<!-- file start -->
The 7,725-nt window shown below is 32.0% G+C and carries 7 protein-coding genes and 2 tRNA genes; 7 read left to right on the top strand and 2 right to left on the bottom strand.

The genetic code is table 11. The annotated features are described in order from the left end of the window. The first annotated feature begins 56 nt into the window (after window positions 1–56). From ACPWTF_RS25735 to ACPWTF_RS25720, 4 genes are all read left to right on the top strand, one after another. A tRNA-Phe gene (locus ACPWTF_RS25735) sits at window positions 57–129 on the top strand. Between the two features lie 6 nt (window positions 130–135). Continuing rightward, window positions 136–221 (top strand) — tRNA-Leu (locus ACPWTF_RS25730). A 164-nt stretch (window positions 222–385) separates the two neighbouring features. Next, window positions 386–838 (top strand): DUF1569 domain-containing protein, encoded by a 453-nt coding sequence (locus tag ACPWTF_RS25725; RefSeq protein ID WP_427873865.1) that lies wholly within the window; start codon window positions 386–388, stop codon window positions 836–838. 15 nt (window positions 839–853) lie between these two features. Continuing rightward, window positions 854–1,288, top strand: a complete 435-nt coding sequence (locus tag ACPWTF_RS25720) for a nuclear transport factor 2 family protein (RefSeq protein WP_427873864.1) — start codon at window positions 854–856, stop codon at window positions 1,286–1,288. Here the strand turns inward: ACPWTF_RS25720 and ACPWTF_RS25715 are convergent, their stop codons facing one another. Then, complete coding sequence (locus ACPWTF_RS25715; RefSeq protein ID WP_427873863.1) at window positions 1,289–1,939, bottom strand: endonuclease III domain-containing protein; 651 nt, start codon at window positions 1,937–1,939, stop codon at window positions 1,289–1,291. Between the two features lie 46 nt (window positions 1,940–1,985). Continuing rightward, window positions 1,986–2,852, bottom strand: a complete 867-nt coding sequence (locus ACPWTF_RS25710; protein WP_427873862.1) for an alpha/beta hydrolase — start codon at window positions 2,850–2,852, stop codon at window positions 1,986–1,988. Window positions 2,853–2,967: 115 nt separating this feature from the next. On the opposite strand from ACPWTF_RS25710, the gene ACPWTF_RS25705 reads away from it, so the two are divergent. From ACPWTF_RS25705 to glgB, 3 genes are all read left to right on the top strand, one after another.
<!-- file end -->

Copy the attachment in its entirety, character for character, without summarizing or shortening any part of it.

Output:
The 7,725-nt window shown below is 32.0% G+C and carries 7 protein-coding genes and 2 tRNA genes; 7 read left to right on the top strand and 2 right to left on the bottom strand.

The genetic code is table 11. The annotated features are described in order from the left end of the window. The first annotated feature begins 56 nt into the window (after window positions 1–56). From ACPWTF_RS25735 to ACPWTF_RS25720, 4 genes are all read left to right on the top strand, one after another. A tRNA-Phe gene (locus ACPWTF_RS25735) sits at window positions 57–129 on the top strand. Between the two features lie 6 nt (window positions 130–135). Continuing rightward, window positions 136–221 (top strand) — tRNA-Leu (locus ACPWTF_RS25730). A 164-nt stretch (window positions 222–385) separates the two neighbouring features. Next, window positions 386–838 (top strand): DUF1569 domain-containing protein, encoded by a 453-nt coding sequence (locus tag ACPWTF_RS25725; RefSeq protein ID WP_427873865.1) that lies wholly within the window; start codon window positions 386–388, stop codon window positions 836–838. 15 nt (window positions 839–853) lie between these two features. Continuing rightward, window positions 854–1,288, top strand: a complete 435-nt coding sequence (locus tag ACPWTF_RS25720) for a nuclear transport factor 2 family protein (RefSeq protein WP_427873864.1) — start codon at window positions 854–856, stop codon at window positions 1,286–1,288. Here the strand turns inward: ACPWTF_RS25720 and ACPWTF_RS25715 are convergent, their stop codons facing one another. Then, complete coding sequence (locus ACPWTF_RS25715; RefSeq protein ID WP_427873863.1) at window positions 1,289–1,939, bottom strand: endonuclease III domain-containing protein; 651 nt, start codon at window positions 1,937–1,939, stop codon at window positions 1,289–1,291. Between the two features lie 46 nt (window positions 1,940–1,985). Continuing rightward, window positions 1,986–2,852, bottom strand: a complete 867-nt coding sequence (locus ACPWTF_RS25710; protein WP_427873862.1) for an alpha/beta hydrolase — start codon at window positions 2,850–2,852, stop codon at window positions 1,986–1,988. Window positions 2,853–2,967: 115 nt separating this feature from the next. On the opposite strand from ACPWTF_RS25710, the gene ACPWTF_RS25705 reads away from it, so the two are divergent. From ACPWTF_RS25705 to glgB, 3 genes are all read left to right on the top strand, one after another.